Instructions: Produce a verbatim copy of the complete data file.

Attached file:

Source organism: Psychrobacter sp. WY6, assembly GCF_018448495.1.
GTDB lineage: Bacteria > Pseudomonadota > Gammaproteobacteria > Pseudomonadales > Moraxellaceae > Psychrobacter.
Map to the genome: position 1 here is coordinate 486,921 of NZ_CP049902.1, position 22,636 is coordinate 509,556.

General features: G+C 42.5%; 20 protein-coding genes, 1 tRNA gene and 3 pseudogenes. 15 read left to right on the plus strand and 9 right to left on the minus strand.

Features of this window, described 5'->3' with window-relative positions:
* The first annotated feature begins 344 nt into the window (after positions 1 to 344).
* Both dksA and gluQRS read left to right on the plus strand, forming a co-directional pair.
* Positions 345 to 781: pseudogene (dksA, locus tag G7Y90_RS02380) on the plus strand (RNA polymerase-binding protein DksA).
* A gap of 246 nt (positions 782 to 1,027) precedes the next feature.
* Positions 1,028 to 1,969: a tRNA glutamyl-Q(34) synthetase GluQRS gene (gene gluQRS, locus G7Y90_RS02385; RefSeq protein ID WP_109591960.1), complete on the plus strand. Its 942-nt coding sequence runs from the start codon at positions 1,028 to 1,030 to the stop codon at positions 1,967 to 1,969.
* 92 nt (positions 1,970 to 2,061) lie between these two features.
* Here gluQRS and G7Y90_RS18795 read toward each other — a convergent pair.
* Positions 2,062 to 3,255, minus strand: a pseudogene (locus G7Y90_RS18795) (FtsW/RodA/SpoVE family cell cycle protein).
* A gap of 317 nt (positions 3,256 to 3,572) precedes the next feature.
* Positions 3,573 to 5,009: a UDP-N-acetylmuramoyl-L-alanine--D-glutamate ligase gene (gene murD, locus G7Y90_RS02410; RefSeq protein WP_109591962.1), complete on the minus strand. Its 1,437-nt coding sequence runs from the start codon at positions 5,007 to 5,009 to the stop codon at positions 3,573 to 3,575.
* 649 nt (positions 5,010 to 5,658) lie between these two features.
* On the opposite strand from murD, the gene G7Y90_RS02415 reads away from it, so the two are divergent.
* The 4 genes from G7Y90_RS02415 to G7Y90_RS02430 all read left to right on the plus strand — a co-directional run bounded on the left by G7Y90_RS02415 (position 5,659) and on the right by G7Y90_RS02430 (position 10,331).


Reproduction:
Source organism: Psychrobacter sp. WY6, assembly GCF_018448495.1.
GTDB lineage: Bacteria > Pseudomonadota > Gammaproteobacteria > Pseudomonadales > Moraxellaceae > Psychrobacter.
Map to the genome: position 1 here is coordinate 486,921 of NZ_CP049902.1, position 22,636 is coordinate 509,556.

General features: G+C 42.5%; 20 protein-coding genes, 1 tRNA gene and 3 pseudogenes. 15 read left to right on the plus strand and 9 right to left on the minus strand.

Features of this window, described 5'->3' with window-relative positions:
* The first annotated feature begins 344 nt into the window (after positions 1 to 344).
* Both dksA and gluQRS read left to right on the plus strand, forming a co-directional pair.
* Positions 345 to 781: pseudogene (dksA, locus tag G7Y90_RS02380) on the plus strand (RNA polymerase-binding protein DksA).
* A gap of 246 nt (positions 782 to 1,027) precedes the next feature.
* Positions 1,028 to 1,969: a tRNA glutamyl-Q(34) synthetase GluQRS gene (gene gluQRS, locus G7Y90_RS02385; RefSeq protein ID WP_109591960.1), complete on the plus strand. Its 942-nt coding sequence runs from the start codon at positions 1,028 to 1,030 to the stop codon at positions 1,967 to 1,969.
* 92 nt (positions 1,970 to 2,061) lie between these two features.
* Here gluQRS and G7Y90_RS18795 read toward each other — a convergent pair.
* Positions 2,062 to 3,255, minus strand: a pseudogene (locus G7Y90_RS18795) (FtsW/RodA/SpoVE family cell cycle protein).
* A gap of 317 nt (positions 3,256 to 3,572) precedes the next feature.
* Positions 3,573 to 5,009: a UDP-N-acetylmuramoyl-L-alanine--D-glutamate ligase gene (gene murD, locus G7Y90_RS02410; RefSeq protein WP_109591962.1), complete on the minus strand. Its 1,437-nt coding sequence runs from the start codon at positions 5,007 to 5,009 to the stop codon at positions 3,573 to 3,575.
* 649 nt (positions 5,010 to 5,658) lie between these two features.
* On the opposite strand from murD, the gene G7Y90_RS02415 reads away from it, so the two are divergent.
* The 4 genes from G7Y90_RS02415 to G7Y90_RS02430 all read left to right on the plus strand — a co-directional run bounded on the left by G7Y90_RS02415 (position 5,659) and on the right by G7Y90_RS02430 (position 10,331).